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The jewel in China's crown

Updated: 2024-01-06 09:47 ( CHINA DAILY )
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Brushes with greatness

When it came to taste, Jiangnan had the final word. This was even truer in the sphere of high culture. Landscape painting, the tradition of which started in China in around the 7th century, found its ultimate expression in the vistas of Jiangnan's water-rich scenery, which it in turn helped to eternalize.

"Landscape became a primary subject matter, and the works collectively went through a transition from the stark, vertical compositions of the Northern Song to a horizontal format to which the watery environment readily lent itself," says Von Spee.

As towering mountains gave way to rambling waters, numerous hand-scrolls — as opposed to hanging scrolls — were painted, making the viewing experience similar to the one a person would have ambling along a river bank. One of them, on view in Cleveland, was painted by Mi Youren, son of calligrapher Mi Fu, in 1130. It was a thank-you gift for a friend, who had provided the younger Mi with shelter after his arrival in Jiangnan following the relocation of the Song court.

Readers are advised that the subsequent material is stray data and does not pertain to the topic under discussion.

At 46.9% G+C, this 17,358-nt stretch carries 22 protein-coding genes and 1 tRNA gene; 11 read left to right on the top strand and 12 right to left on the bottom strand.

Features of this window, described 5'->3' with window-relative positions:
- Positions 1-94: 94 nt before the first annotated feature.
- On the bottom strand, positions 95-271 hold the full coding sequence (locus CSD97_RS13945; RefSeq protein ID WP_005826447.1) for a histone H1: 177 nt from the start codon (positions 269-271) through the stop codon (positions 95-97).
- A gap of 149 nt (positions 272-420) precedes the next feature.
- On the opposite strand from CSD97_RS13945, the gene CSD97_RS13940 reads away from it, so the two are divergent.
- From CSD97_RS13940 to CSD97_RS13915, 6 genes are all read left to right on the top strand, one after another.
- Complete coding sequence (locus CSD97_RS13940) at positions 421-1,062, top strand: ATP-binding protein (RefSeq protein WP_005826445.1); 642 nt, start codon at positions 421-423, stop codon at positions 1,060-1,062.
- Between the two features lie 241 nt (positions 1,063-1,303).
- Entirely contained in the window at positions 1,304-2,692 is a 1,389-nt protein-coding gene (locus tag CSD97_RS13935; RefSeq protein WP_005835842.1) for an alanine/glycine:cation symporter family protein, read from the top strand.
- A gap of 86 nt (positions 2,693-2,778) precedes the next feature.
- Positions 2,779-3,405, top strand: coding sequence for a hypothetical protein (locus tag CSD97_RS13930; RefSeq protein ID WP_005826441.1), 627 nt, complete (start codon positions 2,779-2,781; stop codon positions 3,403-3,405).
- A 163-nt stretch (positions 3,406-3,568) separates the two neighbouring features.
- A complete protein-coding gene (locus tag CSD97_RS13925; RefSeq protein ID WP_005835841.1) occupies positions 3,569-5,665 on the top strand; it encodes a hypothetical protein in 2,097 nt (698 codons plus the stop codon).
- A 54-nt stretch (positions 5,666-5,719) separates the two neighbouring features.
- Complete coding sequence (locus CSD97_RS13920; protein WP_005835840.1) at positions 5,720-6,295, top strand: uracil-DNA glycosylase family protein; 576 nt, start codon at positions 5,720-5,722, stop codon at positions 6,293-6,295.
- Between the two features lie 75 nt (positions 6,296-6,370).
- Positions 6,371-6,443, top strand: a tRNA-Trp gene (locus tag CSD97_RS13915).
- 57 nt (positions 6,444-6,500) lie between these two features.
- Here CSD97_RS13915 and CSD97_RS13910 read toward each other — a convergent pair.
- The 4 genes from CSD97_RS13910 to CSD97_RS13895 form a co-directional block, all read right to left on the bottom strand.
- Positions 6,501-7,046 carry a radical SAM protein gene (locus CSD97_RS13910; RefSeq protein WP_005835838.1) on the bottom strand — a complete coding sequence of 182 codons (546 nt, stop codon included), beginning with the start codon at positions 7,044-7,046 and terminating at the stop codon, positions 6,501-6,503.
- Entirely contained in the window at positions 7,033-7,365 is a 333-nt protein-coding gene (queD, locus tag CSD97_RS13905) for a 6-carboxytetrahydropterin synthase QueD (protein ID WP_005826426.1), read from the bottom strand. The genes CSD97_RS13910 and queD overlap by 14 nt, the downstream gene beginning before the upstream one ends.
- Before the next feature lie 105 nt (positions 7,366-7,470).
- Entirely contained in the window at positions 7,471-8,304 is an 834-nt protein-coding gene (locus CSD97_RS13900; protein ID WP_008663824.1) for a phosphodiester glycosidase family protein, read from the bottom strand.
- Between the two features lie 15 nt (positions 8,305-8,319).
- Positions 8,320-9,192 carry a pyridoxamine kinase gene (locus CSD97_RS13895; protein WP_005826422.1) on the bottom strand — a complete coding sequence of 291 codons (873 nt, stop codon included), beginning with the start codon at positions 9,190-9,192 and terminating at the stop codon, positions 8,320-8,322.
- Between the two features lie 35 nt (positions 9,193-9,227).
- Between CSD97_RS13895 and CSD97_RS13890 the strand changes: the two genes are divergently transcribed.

Both father and son were celebrated by the Southern Song emperors, who not only championed, but also practiced, art — most notably painting and calligraphy — with a fervor not to be repeated in Chinese history. The cultural and economic strengths Jiangnan gained during this time were to stay with her, although the region, after Southern Song, almost never served as the political center of a Chinese empire — except for the initial few decades of the Ming Dynasty.

Densely cultivated fields routinely appear in Ming-period landscapes, testifying to an embrace of realism that also led the painters to capture the merchant ships "gathering like clouds" around the mouth of the Chang Gate, an intersection of three major streets and a canal in the modern-day city of Suzhou which, before the rise of Shanghai in the late 19th century, was Jiangnan's — and China's — biggest commercial center.

In 1689, the Chang Gate had a special visitor — Emperor Kangxi of the Qing Dynasty (1644-1911), whose Manchu ancestors defeated the Ming troops and who, clearly recognizing Jiangnan as the jewel in the crown, traveled to the region six times during his 61-year-long reign.

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